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Risk of Schizophrenia Increases After All Child and Adolescent Psychiatric Disorders: A Nationwide Study

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  • Cecilie Frejstrup Maibing, Mental Health Centre Copenhagen, University of Copenhagen, Copenhagen, Denmark; The Lundbeck Foundation Initiative for Integrative Psychiatric Research, iPSYCH, Denmark; ceciliemaibing@gmail.com., Unknown
  • Carsten Bøcker Pedersen
  • Michael Eriksen Benros, Mental Health Centre Copenhagen, University of Copenhagen, Copenhagen, Denmark; National Centre for Register-Based Research, Aarhus University, Aarhus, Denmark; The Lundbeck Foundation Initiative for Integrative Psychiatric Research, iPSYCH, Denmark;
  • ,
  • Preben Bo Mortensen
  • Søren Dalsgaard, National Centre for Register-Based Research, Aarhus University, Aarhus, Denmark;, Denmark
  • Merete Nordentoft, Mental Health Centre Copenhagen, University of Copenhagen, Copenhagen, Denmark; These authors shared last authorship.

Objective: Earlier smaller studies have shown associations between child and adolescent psychiatric disorders and schizophrenia. Particularly, attention-deficit/hyperactivity-disorder and autism have been linked with schizophrenia. However, large-scale prospective studies have been lacking. We, therefore, conducted the first large-scale study on the association between a broad spectrum of child and adolescent psychiatric disorders and the risk of being diagnosed with schizophrenia. Methods: Danish nationwide registers were linked to establish a cohort consisting of all persons born during 1990-2000 and the cohort was followed until December 31, 2012. Data were analyzed using survival analyses and adjusted for calendar year, age, and sex. Results: A total of 25138 individuals with child and adolescent psychiatric disorders were identified, out of which 1232 individuals were subsequently diagnosed with schizophrenia spectrum disorders. The risk of schizophrenia spectrum disorders was highly elevated, particularly within the first year after onset of the child and adolescent psychiatric disorder, and remained significantly elevated >5 years with an incidence rate ratio of 4.93 (95% confidence interval: 4.37-5.54).We utilized the cumulated incidences and found that among persons diagnosed with a child and adolescent psychiatric disorder between the ages 0-13 years and 14-17 years, 1.68% and 8.74 %, respectively, will be diagnosed with a schizophrenia spectrum disorder <8 years after onset of the child and adolescent psychiatric disorder. Conclusions: The risk of being diagnosed with schizophrenia spectrum disorders after a child and adolescent psychiatric disorder was significantly increased particularly in the short term but also in the long-term period.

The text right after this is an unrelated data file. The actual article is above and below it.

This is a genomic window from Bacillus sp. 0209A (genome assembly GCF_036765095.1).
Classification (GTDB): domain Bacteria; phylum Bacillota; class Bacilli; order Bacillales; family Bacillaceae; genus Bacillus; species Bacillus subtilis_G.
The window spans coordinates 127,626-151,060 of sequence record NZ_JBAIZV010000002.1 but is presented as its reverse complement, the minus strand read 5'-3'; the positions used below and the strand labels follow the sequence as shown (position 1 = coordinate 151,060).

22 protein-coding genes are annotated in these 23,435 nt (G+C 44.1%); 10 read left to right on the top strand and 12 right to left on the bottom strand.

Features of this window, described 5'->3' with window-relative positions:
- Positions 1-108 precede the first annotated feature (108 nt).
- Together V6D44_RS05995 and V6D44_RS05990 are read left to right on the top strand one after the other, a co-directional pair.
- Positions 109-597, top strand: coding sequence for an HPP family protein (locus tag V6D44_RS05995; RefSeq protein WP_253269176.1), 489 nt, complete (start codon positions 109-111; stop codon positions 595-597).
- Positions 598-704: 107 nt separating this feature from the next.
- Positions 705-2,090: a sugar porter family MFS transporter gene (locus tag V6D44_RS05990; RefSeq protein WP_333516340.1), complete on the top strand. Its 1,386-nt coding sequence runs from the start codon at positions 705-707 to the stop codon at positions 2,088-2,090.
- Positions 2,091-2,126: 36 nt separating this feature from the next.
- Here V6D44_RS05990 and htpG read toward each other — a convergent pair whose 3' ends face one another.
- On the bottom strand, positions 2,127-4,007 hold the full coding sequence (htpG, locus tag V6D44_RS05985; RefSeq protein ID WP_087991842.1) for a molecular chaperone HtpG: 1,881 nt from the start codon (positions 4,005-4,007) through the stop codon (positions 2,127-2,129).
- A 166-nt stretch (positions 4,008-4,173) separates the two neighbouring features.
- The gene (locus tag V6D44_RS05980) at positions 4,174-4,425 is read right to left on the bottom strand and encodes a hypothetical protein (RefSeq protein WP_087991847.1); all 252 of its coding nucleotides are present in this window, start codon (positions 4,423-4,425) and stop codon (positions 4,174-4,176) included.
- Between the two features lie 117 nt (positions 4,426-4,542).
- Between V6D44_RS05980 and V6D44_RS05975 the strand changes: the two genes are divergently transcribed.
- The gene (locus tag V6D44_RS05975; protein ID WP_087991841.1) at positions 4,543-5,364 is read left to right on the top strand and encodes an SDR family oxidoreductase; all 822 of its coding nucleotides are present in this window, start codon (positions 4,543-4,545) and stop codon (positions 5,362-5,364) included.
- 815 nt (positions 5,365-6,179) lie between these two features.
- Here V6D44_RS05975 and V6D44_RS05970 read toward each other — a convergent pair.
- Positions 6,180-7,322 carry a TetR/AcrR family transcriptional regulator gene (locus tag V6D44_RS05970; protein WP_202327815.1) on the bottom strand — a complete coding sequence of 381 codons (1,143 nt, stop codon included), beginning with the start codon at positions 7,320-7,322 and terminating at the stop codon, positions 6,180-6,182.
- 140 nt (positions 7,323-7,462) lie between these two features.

Original languageEnglish
JournalSchizophrenia Bulletin
Number of pages8
ISSN0586-7614
DOIs
Publication statusPublished - 5 Sep 2014

Bibliographical note

Campus adgang til artiklen / Campus access to the article

    Research areas

  • Epidemiology, Psychiatry, Cohort study

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